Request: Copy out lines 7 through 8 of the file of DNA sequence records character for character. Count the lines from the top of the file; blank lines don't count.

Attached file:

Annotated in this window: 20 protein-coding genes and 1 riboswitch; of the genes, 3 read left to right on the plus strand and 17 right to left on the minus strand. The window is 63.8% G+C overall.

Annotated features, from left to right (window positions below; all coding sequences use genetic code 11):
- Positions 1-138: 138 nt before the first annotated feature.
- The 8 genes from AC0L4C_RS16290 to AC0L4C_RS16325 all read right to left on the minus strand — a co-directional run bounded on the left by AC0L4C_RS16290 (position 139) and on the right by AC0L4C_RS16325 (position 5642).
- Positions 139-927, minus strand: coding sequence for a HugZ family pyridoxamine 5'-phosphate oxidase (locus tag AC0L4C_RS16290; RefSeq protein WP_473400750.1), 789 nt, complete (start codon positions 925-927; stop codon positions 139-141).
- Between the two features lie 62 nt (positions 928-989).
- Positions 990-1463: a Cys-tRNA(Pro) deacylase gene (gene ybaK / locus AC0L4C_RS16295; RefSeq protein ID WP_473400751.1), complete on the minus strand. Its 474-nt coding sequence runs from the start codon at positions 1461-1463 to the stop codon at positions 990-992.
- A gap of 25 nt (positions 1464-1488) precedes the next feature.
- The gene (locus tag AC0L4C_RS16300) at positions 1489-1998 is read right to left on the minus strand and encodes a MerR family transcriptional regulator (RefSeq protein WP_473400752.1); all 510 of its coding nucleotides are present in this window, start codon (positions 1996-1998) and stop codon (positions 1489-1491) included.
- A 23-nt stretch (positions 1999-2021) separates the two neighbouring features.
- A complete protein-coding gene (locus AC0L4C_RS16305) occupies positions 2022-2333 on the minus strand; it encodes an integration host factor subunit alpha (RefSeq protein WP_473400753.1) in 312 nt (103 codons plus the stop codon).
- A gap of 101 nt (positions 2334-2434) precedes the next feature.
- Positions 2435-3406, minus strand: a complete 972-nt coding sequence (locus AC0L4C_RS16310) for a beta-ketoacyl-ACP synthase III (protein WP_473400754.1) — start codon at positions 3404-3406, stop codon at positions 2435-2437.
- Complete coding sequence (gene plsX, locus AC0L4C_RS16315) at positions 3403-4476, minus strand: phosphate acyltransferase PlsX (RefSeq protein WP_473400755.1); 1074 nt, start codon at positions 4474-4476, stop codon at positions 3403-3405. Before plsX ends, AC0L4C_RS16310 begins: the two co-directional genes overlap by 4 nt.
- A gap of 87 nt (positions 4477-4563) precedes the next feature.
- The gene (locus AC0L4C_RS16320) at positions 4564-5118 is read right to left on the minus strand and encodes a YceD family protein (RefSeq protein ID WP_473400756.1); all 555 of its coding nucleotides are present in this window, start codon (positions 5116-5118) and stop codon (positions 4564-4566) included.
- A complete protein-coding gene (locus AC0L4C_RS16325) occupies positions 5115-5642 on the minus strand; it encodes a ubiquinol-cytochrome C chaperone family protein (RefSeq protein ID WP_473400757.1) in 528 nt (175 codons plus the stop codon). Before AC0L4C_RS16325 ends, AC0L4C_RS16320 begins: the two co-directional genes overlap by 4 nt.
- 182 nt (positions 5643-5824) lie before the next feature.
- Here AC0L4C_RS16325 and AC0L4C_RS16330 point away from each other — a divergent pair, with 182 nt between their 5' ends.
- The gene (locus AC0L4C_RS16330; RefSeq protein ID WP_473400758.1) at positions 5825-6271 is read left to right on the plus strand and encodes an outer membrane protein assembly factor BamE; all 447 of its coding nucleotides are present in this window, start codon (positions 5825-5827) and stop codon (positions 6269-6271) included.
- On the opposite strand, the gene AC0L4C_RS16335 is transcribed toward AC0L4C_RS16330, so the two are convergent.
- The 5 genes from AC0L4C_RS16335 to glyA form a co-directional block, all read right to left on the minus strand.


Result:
- Positions 990-1463: a Cys-tRNA(Pro) deacylase gene (gene ybaK / locus AC0L4C_RS16295; RefSeq protein ID WP_473400751.1), complete on the minus strand. Its 474-nt coding sequence runs from the start codon at positions 1461-1463 to the stop codon at positions 990-992.
- A gap of 25 nt (positions 1464-1488) precedes the next feature.